Apple's scroll wheel-equipped iPods may soon inherit the multitouch swipe and pinch gestural controls currently available in the iPod touch, iPhone, and MacBooks.
That is, if they take advantage of the technologies discussed in an Apple patent filing entitled Multi-Dimensional Scroll Wheel, published Thursday by the US Patent and Trademark Office.
The filing describes enhancements to the simple spin-and-poke scroll wheel that has been a feature of wheelie iPods since the mechanical spinner of the first generation iPod was replaced by a capacitance-based wheel in 2002's second generation and its flanking buttons were incorporated into the disk itself in 2004's fourth generation.
The proposed technology essentially turns the wheel into a multitouch display. The wheel itself would be divided up into two or more concentric rings, each pie-sliced into separate sensing areas. The center button could be sliced as well into its own set of sensing zones.
Multiple sensing zones would turn a scroll wheel into a multitouch pad
Movement of your finger or fingers across the touch pad could control any number of interface actions. A vertical swipe, for example, could scroll a playlist or a horizontal swipe could bring a song's album art into view.
Long playlists could be flicked through rather than cranked
Apple explains the need for such an enhancement by noting that "as consumer electronic devices evolve and provide more applications, it can become challenging to design such applications to operate based on the single touch rotational input detected by scroll wheels."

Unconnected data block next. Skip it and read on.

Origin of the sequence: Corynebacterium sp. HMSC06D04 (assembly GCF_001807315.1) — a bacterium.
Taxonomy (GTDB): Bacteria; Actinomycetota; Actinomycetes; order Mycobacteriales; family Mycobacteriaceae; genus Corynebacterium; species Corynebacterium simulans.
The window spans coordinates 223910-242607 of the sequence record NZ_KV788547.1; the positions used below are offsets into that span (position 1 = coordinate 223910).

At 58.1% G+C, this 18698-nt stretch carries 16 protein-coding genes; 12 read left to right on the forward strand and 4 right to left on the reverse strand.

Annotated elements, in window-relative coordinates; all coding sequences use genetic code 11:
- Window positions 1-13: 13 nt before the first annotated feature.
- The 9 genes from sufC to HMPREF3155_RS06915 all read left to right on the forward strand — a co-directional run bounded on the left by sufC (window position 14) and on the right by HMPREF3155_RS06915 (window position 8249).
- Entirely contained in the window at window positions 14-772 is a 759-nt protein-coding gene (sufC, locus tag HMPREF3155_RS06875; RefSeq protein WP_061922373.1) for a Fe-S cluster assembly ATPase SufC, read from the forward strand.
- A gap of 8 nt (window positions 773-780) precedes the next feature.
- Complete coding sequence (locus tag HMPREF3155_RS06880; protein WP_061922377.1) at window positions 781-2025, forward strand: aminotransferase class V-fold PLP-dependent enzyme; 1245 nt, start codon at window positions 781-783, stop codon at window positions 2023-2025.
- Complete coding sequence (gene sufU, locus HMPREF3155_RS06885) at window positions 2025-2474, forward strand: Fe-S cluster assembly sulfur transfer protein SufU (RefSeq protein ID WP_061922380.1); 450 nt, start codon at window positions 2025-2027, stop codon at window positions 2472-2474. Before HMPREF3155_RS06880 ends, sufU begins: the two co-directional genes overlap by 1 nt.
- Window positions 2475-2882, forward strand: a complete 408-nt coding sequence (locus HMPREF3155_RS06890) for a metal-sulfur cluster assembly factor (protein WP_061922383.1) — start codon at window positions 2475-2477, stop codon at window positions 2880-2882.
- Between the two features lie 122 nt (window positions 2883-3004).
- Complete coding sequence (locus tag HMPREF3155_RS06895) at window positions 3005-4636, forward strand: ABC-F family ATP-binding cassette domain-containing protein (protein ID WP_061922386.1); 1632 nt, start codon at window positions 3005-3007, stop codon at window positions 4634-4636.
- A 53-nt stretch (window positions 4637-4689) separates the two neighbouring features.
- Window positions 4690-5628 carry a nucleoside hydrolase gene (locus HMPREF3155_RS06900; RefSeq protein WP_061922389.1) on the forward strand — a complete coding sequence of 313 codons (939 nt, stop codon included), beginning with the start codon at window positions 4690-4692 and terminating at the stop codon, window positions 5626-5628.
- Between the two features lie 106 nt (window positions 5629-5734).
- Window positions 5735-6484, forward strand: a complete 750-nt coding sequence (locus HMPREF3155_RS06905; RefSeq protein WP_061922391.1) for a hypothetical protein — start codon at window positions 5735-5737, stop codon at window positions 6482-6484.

As the filing notes, a multitouch pinch-zooming effect, for example, would make it easy to enlarge photos and album art. The filing also, however, describes the ability to screw your way down into a photo or image by circling the pad with your finger.
Prefer to screw rather than pinch? No problem
Power-saving is cited as an additional benefit. When the UI is expecting a specific action such as a flick, the sensing areas not in that path could be temporarily disabled. A small power saving, to be sure, but every little bit helps.
The filing also describes the now-familiar tilt-to-click triggering of the current iPods' scroll wheels and notes that the pad could be toggleable to deliver signals to the UI in either a relative mode as does a trackpad or an absolute mode as does a graphics tablet.
Interestingly, the filing doesn't limit the enhanced scroll wheel - scroll pad? - to iPod-like devices. It notes that the pad's shape can be "circular, oval, square, rectangular, triangular, and the like" and that it can "be integrated into an electronic device or...separate stand alone devices."
You gotta love that circa-1998 iMac-like creature
Those "stand alone devices" could, according to the filing, be either cable-connected or could communicate with their host through "wireless technologies such as FM, RF, Bluetooth, 802.11 UWB (ultra wide band), IR, magnetic link (induction) and the like."
Although the wheel-free iPod touch has been a big hit for Apple, this filing - which was submitted to the USPTO on September 5th of last year - seems to indicate that the tried-and-true scroll wheel has more life in it yet. Although we may soon call it a scroll pad, instead. ®